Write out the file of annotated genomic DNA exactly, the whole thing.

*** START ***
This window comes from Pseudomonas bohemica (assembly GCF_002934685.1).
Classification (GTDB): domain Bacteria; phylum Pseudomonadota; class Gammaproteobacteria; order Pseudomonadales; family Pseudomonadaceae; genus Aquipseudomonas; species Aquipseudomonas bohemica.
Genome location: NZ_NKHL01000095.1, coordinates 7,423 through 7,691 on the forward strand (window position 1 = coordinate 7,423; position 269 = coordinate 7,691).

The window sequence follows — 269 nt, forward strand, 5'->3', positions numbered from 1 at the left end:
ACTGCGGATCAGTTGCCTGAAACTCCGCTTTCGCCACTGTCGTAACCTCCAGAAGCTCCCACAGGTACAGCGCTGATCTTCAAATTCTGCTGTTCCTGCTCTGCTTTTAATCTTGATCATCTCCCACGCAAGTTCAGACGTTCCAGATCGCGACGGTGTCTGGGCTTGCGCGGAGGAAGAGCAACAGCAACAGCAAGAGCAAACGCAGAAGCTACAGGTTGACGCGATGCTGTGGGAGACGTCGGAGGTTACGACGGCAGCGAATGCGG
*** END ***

This window comes from Pseudomonas bohemica (assembly GCF_002934685.1).
Classification (GTDB): domain Bacteria; phylum Pseudomonadota; class Gammaproteobacteria; order Pseudomonadales; family Pseudomonadaceae; genus Aquipseudomonas; species Aquipseudomonas bohemica.
Genome location: NZ_NKHL01000095.1, coordinates 7,423 through 7,691 on the forward strand (window position 1 = coordinate 7,423; position 269 = coordinate 7,691).

The window sequence follows — 269 nt, forward strand, 5'->3', positions numbered from 1 at the left end:
ACTGCGGATCAGTTGCCTGAAACTCCGCTTTCGCCACTGTCGTAACCTCCAGAAGCTCCCACAGGTACAGCGCTGATCTTCAAATTCTGCTGTTCCTGCTCTGCTTTTAATCTTGATCATCTCCCACGCAAGTTCAGACGTTCCAGATCGCGACGGTGTCTGGGCTTGCGCGGAGGAAGAGCAACAGCAACAGCAAGAGCAAACGCAGAAGCTACAGGTTGACGCGATGCTGTGGGAGACGTCGGAGGTTACGACGGCAGCGAATGCGG